RALEIGH (AP) — North Carolina’s far-ranging higher education system is expected to finalize a deal Friday that would eliminate red lights along the paths of students wishing to transfer.
The University of North Carolina Board of Governors and the State Board of Community Colleges are scheduled to sign an agreement easing the way for students to transfer between 58 community college and 16 public university campuses across North Carolina without losing class credits.
Credit transfer agreements have been updated periodically between the two systems for nearly two decades. Many of the state’s private colleges also accept community college credits under the same guidelines.
The issue was one of six key points Richmond Community College President Dale McInnis focused on during a Feb. 10 legislative forum with local lawmakers at RCC’s campus in Hamlet.
McInnis said it has always been an issue that some courses taken at a community college would not transfer to four-year universities, most notably the courses targeted to freshmen and sophomore students. With the introduction of the new Comprehensive Articulation Agreement, that should be approved in March by the UNC Board of Governors and the N.C. State Board of Community Colleges, universities and community colleges should be able to work a bit closer together.
McInnis said that the last agreement was in 1997 and that the new agreement will help tackle some of the problems with college credit transfers.
“It will be a big improvement,” McInnis said. “But while it is an improvement, we need to work to make sure the whole K through 16 experience is as seamless as possible. If it’s seamless, then students won’t have any barriers or obstacles while pursuing their education.”
Goodman sees the benefit in creating a more seamless road for students.
“You hear how much it costs to go to college and how students are getting in debt, so it is a good idea for students to get their first two years at a community college and then transfer to a four year system,” Goodman said. “It saves the state money and saves students money.”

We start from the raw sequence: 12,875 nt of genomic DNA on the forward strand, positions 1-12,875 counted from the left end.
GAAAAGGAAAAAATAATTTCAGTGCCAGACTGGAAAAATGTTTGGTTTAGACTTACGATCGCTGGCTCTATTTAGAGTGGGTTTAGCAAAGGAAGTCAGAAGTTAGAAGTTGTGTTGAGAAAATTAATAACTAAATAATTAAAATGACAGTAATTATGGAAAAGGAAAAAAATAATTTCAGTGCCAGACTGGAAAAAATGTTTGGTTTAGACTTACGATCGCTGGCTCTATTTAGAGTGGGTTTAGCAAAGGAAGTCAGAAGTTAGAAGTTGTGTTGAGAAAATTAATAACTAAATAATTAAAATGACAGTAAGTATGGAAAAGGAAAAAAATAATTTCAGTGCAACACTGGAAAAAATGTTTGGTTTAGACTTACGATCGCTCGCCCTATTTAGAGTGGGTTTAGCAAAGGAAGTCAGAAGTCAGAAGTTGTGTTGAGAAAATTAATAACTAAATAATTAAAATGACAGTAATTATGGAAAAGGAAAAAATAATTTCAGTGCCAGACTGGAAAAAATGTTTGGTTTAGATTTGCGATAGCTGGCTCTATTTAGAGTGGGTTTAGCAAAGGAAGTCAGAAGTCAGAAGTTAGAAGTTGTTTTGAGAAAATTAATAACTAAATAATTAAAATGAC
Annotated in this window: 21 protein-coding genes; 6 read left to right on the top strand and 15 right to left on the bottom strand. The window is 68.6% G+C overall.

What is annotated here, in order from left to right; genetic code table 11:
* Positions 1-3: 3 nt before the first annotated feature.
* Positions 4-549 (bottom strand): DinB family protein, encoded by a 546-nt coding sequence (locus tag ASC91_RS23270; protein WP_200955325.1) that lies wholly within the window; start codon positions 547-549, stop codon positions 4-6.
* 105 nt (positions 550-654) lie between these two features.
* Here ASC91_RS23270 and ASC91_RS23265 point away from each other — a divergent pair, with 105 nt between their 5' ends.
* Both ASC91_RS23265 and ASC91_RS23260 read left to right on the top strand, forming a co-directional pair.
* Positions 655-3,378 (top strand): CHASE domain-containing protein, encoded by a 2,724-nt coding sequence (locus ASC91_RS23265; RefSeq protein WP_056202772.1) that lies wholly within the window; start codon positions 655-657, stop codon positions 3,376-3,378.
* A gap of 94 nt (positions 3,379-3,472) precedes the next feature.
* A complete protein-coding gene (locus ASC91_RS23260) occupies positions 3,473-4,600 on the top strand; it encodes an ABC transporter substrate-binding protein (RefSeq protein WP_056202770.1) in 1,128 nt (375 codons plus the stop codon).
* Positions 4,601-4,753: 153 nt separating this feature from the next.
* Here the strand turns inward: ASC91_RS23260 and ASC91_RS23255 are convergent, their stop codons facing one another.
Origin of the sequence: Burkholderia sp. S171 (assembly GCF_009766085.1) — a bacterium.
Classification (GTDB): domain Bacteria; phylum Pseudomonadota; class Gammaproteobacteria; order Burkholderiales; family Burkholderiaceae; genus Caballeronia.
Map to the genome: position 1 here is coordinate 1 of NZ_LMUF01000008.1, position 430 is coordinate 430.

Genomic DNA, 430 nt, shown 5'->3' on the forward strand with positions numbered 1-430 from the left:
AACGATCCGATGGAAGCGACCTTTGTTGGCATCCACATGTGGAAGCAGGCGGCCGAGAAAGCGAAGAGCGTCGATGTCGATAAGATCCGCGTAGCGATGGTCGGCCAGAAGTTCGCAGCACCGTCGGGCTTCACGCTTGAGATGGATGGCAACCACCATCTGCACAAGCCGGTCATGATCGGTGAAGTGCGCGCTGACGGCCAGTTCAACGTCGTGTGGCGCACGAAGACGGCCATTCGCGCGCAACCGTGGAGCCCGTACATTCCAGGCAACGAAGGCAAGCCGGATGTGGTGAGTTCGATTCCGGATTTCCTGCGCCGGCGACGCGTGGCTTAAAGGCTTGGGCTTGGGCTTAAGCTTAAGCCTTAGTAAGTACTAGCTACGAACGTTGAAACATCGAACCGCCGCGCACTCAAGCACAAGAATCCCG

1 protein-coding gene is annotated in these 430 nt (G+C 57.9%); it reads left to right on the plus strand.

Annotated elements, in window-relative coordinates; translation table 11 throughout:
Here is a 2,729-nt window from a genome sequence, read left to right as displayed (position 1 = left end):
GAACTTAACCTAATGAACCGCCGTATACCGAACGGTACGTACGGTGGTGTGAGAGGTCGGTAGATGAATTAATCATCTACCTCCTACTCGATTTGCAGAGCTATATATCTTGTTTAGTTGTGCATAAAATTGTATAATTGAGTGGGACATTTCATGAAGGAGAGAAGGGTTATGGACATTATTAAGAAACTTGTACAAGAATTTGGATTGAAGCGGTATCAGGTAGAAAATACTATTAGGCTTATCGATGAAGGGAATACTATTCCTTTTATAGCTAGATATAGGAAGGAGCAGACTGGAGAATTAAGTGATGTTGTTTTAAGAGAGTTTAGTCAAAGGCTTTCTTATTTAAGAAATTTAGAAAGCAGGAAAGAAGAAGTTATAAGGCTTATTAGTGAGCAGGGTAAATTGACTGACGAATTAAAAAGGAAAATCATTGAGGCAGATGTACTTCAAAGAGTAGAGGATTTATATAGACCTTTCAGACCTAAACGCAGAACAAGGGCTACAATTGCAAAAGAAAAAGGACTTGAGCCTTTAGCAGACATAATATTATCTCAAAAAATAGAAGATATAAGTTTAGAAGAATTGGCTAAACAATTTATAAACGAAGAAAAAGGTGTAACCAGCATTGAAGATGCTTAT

McInnis said the perfect solution would be to come up with a common course number system for the community colleges and the universities. This would definitely help smooth over the process.
“It is a long term goal to aspire to,” McInnis said.
The current rules define a general education core of 44 community college credit hours — about three semesters of full-time study — that is fully transferable to UNC schools. Students who transferred before meeting that credit-hour mark with a C grade or better often weren’t allowed to count all their work toward the general education requirements of a bachelor’s degree. That meant taking a similar course again at the university level.
The new rules guarantee that every UNC campus will recognize any or all of 30 semester hours of courses completed with a C or better.
The revised agreement, taking effect with the next academic year in August, also better aligns course requirements in each system.
Cathy Sink, 40, of Thomasville, earned an associate degree in science from Davidson County Community College. But the way the two systems treated major requirements meant some of the courses Sink said she needed for her community college degree weren’t required for the bachelor’s degree in kinesiology she’s now pursuing at UNC-Greensboro.
Instead, the extra community college courses will hurt her because they’ll count toward a cap on course credits beyond which qualifying for financial aid is reduced, said Sink, who so far has been able to stay debt free.
“I will have to have a student loan to finish off my degree,” said Sink, a university senior and married mom who also works full time. Her career goals include providing physical therapy for cardiac or pulmonary patients.
About a quarter of UNC’s undergraduates transferred from some other school, according to the university system; about half of those transferring students — nearly 24,000 — came from a state community college.
“Most of our students do transfer before they earn the associate degree or the 44 hours,” said Scott Ralls, president of the country’s third-largest community college system. “That’s just kind of a way of life. They transfer when that opportunity gets there and our goal is to make sure when they do transfer they’re well on their way to completing that bachelor’s degree and the credits that they are taking are credits they know will transfer and they won’t have to repeat.”
School officials and state lawmakers alike have been pushing for this agreement, because duplicated courses mean both students and the colleges heavily supported by taxpayer money are wasting money. State legislators passed a law last June requiring every UNC campus to follow the transfer agreement fully and for it to be reviewed twice a year to make sure it’s up to date as courses change.
Staff writer Amanda Moss contributed to this story.